But it was not until I arrived in Sri Lanka as Canadian High Commissioner in 1986 that I came to know Ena as a friend, and saw her in her proper setting, regal in her Aluwihare eyrie, a queen in her Kandyan kingdom, ruling from her magnificent hilltop. To reach her, you drove up the escarpment to Kandy and as if it were not enough to have reached the ancient capital, you drove further into the hills beyond Matale and through the ancient traditional lands. There, on her family property, she lived, worked, was inspired and passed on her talents to young artists through her Aluwihare Cooperative.

The Canadian mission had made some modest but significant contribution to her programme where she sought to entrench the traditional Sri Lankan designs by making them available to the public and by passing them on to young artists. This gave me the excuse to drop in from time to time, but you didn’t need an excuse, she was always accessible. The cooperative workshop was also the source of her hangings and batiks and embroideries which you would come across in the art shops of Colombo and elsewhere.

In her work, as in her life, Ena never does things by halves. What to anyone else would be a finished piece of work, to Ena is an unfinished symphony. There has to be another colour, another design, another stitch layered on. The only time I had a difference of opinion with her was when I decided to buy a tablecloth and napkins I saw in her workshop. Ena looked at me haughtily pointing out that with only one colour (a subtle Chinese celadon) the work was barely begun, let alone finished. I was so keen to have it that she graciously gave in, but not without a shrug of incomprehension at my lack of taste. I made up for it by acquiring other pieces of suitable complexity.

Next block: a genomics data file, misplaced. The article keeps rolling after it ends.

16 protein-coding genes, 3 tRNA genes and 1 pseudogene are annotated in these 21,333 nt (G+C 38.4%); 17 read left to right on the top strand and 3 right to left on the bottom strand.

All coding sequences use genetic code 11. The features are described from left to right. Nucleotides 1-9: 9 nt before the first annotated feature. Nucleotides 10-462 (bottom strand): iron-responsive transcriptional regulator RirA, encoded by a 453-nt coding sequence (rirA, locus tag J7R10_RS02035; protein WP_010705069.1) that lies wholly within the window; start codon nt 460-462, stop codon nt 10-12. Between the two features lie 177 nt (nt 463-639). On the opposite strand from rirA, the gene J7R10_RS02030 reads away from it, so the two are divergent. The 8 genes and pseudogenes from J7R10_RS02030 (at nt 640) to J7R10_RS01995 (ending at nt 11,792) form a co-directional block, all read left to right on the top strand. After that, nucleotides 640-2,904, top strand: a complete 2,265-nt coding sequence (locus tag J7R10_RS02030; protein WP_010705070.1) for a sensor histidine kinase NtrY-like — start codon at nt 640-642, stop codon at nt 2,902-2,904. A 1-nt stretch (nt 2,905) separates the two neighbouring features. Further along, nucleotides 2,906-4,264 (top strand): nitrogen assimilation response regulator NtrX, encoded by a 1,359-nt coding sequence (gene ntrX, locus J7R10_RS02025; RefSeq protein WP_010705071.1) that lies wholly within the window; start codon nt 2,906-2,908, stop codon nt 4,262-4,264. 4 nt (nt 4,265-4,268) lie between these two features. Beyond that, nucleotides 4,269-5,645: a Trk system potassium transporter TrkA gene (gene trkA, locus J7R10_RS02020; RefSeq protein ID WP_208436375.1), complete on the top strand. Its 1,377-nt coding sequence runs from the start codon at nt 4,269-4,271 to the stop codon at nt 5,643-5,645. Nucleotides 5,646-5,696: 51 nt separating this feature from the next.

They say that imitation is the sincerest form of flattery, and the scene abounds with many of Ena’s flatterers. But once you had known the real thing, the copy never has the same richness of colour or texture.

Staying at Ena’s house was a rich experience in itself. First of all, to stand in her garden, and look down across the valley, you could understand her soaring spirit, one which had fed on the Aluwihare spirits rising through hundreds of years of history and weaving through the morning mists of the surrounding hills. There, she tends her garden including the cultivation of traditional plants, many of them edible, which she inflicts on her unsuspecting guests. When I stayed with her there with my Aunt Flo visiting from Canada, auntie was never quite sure what she was eating, a source of some discomfort to her.